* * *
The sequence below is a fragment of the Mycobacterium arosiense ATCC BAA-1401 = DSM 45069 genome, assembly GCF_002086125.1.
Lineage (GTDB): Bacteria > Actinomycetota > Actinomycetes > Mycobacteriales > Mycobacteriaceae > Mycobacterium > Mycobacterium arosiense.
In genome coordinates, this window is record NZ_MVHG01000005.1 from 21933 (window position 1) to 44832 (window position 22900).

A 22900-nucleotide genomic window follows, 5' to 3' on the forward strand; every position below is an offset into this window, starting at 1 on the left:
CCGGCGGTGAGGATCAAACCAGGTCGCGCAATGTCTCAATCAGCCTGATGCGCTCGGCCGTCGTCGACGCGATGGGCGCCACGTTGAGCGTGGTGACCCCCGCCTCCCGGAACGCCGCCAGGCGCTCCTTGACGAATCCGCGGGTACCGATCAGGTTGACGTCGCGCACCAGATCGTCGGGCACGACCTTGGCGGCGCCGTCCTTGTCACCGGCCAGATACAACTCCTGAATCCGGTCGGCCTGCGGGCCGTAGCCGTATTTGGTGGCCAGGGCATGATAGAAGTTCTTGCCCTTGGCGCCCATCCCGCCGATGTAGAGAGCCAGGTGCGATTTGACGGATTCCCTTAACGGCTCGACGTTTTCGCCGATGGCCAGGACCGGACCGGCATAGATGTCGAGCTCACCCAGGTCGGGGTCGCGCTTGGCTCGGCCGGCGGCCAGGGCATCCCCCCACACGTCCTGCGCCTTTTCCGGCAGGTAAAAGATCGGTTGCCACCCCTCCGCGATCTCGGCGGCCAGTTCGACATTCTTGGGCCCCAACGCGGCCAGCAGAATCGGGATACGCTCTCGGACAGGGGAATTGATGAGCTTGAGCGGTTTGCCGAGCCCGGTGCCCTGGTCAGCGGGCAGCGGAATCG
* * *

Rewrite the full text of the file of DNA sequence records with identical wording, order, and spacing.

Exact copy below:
The sequence below is a fragment of the Mycobacterium arosiense ATCC BAA-1401 = DSM 45069 genome, assembly GCF_002086125.1.
Lineage (GTDB): Bacteria > Actinomycetota > Actinomycetes > Mycobacteriales > Mycobacteriaceae > Mycobacterium > Mycobacterium arosiense.
In genome coordinates, this window is record NZ_MVHG01000005.1 from 21933 (window position 1) to 44832 (window position 22900).

A 22900-nucleotide genomic window follows, 5' to 3' on the forward strand; every position below is an offset into this window, starting at 1 on the left:
CCGGCGGTGAGGATCAAACCAGGTCGCGCAATGTCTCAATCAGCCTGATGCGCTCGGCCGTCGTCGACGCGATGGGCGCCACGTTGAGCGTGGTGACCCCCGCCTCCCGGAACGCCGCCAGGCGCTCCTTGACGAATCCGCGGGTACCGATCAGGTTGACGTCGCGCACCAGATCGTCGGGCACGACCTTGGCGGCGCCGTCCTTGTCACCGGCCAGATACAACTCCTGAATCCGGTCGGCCTGCGGGCCGTAGCCGTATTTGGTGGCCAGGGCATGATAGAAGTTCTTGCCCTTGGCGCCCATCCCGCCGATGTAGAGAGCCAGGTGCGATTTGACGGATTCCCTTAACGGCTCGACGTTTTCGCCGATGGCCAGGACCGGACCGGCATAGATGTCGAGCTCACCCAGGTCGGGGTCGCGCTTGGCTCGGCCGGCGGCCAGGGCATCCCCCCACACGTCCTGCGCCTTTTCCGGCAGGTAAAAGATCGGTTGCCACCCCTCCGCGATCTCGGCGGCCAGTTCGACATTCTTGGGCCCCAACGCGGCCAGCAGAATCGGGATACGCTCTCGGACAGGGGAATTGATGAGCTTGAGCGGTTTGCCGAGCCCGGTGCCCTGGTCAGCGGGCAGCGGAATCG